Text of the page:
BT549 cells were treated with either a scrambled siRNA control or siRNA targeting CPT1A for 12 hours. Next, nutrients were added to each culture plate and incubated for 48 hours before assessing cell proliferation with an MTT assay. Each compound (sodium acetate, octanoic acid, uridine, and sodium pyruvate) was added separately and evaluated in an independent experiment relative to vehicle controls. For sodium acetate, the vehicle control was sodium chloride.
Cells were lysed with RIPA buffer (Thermo Fisher Scientific) in the presence of a protease inhibitor cocktail (Thermo Fisher Scientific) and sonicated for 30 seconds. Lysates were separated by SDS-PAGE under reducing conditions, transferred to a PVDF membrane, and analyzed by immunoblotting. Rabbit anti-CPT1A (No. 12252) (Cell Signaling Technology) was used as a primary antibody. Immunoblotting for β-tubulin by mouse anti-β-tubulin antibody (Santa Cruz Biotechnology) and COX IV by rabbit anti-COX IV antibody (Cell Signaling) was used as a loading control for whole-cell lysates and mitochondrial lysates, respectively. Anti-rabbit and anti-mouse secondary antibodies were from Cell Signaling Technology and Thermo Fisher Scientific, respectively. Signal was detected using the ECL system with X-ray film development (Thermo Fisher Scientific and GE Healthcare Life Sciences) or a LI-COR C-Digit blot scanner (LI-COR) according to the manufacturers’ instructions.
Measurement of NADH/NAD+ ratio
Cells were preincubated with the vehicle control or 200 μM etomoxir for 48 hours. On the day of the assay, cells were trypsinized, washed 2 times with cold PBS buffer, and extracted according to the manufacturer’s instructions. The NADH/NAD+ ratio was measured and calculated using an NAD/NADH Quantification Colorimetric Kit (BioVision).
Palmitate, glucose, and glutamine labeling experiments
To assess the activity of FAO, cells were treated with vehicle control, etomoxir, scrambled siRNA, or CPT1A siRNA for 48–72 hours. Next, the medium was refreshed with new medium containing 100 μM uniformly 13C labeled (U-13C) palmitate-BSA and 100 μM natural abundance oleate-BSA. After labeling for 24 hours, cells were harvested, extracted, and analyzed as previously described . For U-13C glucose, U-13C glutamine, and U-13C palmitate tracing experiments, cells were transferred to media containing 13C label and either vehicle control or 200 μM etomoxir for 12 hours, 6 hours, and 24 hours, respectively. The polar portion of the extract was separated by using a Luna aminopropyl column (3 μm, 150 mm × 1.0 mm I.D., Phenomenex) coupled to an Agilent 1260 capillary HPLC system. Mass spectrometry detection was carried out on an Agilent 6540 Q-TOF coupled with an ESI source operated in negative mode. Isotopic labeling was assessed comprehensively by using the X13CMS software . The identity of each metabolite was confirmed by matching retention times and MS/MS fragmentation data to standard compounds. The isotopologue distribution patterns presented were obtained from manual evaluation of the data and calculated by normalizing the sum of all isotopologues to 100%. Data presented were corrected for natural abundance and isotope impurity.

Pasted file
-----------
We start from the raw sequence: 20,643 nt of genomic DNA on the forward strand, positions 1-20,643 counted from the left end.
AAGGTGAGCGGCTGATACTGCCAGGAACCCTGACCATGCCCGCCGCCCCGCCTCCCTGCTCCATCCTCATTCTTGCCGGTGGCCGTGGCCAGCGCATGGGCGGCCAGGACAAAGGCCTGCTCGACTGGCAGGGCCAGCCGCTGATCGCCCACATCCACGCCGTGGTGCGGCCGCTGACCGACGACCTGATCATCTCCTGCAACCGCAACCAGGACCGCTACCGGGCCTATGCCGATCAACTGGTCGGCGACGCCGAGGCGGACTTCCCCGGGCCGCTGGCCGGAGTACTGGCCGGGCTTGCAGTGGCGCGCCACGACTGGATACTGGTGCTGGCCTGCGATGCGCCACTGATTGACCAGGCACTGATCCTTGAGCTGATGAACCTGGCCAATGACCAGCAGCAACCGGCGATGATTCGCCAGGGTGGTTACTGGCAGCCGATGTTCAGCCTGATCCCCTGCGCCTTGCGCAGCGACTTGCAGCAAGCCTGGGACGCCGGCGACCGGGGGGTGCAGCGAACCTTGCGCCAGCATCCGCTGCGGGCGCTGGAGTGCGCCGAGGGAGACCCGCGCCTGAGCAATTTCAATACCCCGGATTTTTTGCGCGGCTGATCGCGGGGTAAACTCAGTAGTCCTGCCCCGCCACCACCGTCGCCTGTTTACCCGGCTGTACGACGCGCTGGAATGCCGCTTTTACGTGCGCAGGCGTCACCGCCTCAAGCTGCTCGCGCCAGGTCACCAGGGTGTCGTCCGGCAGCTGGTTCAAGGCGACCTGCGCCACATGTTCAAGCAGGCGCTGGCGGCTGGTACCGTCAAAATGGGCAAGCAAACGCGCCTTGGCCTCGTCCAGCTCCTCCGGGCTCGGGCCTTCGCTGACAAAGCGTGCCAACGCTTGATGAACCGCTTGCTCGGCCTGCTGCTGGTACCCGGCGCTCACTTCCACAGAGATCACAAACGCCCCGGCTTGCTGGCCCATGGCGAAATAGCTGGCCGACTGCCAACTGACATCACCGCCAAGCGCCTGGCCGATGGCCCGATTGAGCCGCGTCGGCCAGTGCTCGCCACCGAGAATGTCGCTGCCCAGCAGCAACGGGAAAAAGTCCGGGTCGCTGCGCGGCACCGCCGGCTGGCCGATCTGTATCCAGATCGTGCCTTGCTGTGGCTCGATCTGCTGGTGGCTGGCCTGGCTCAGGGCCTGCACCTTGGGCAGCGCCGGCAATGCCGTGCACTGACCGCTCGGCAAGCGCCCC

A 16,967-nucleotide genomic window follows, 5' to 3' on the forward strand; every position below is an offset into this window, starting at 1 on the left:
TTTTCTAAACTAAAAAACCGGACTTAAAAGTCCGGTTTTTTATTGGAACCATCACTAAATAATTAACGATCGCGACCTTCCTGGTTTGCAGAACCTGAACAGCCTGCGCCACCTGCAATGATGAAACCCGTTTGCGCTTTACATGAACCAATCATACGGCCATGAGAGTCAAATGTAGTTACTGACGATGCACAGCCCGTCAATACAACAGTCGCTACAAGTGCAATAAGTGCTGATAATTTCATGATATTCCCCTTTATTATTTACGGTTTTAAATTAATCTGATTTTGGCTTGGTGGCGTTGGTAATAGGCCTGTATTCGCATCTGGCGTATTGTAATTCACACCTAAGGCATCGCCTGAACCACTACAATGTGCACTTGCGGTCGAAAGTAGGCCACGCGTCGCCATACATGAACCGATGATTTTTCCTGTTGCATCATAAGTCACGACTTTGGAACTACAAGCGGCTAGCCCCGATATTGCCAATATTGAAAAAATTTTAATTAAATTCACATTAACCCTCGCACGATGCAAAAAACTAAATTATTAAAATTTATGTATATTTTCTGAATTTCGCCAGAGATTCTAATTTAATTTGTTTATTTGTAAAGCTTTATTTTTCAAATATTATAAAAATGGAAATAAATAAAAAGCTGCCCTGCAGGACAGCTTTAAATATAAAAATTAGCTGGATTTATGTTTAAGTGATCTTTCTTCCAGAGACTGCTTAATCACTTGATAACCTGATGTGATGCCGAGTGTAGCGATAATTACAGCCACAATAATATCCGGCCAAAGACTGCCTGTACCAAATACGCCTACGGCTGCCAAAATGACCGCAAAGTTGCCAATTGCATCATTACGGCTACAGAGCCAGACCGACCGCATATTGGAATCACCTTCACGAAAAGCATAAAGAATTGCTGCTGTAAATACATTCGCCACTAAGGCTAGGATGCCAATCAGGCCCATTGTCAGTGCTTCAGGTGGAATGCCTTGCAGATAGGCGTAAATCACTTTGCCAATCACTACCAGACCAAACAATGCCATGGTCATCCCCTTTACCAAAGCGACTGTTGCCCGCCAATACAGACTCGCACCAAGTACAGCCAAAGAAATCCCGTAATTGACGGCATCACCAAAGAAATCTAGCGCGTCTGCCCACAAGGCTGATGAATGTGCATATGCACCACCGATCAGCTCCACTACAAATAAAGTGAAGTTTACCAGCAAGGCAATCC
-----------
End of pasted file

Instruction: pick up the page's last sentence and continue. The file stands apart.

After incubating cells in fresh media for 24 hours, the spent media were collected and analyzed. Known concentrations of U-13C internal standards (glucose, lactate, glutamine, glutamate, and palmitate; Cambridge Isotopes) were spiked into media samples before extraction. Extraction was performed in glass to avoid plastic contaminations as previously reported . Samples were measured by LC/MS analysis, with the method described above. For each compound, the absolute concentrations were determined by calculating the ratio between the fully unlabeled peak from samples and the fully labeled peak from standards. The consumption rates were normalized by cell growth over the experimental time period.
Isolation of mitochondria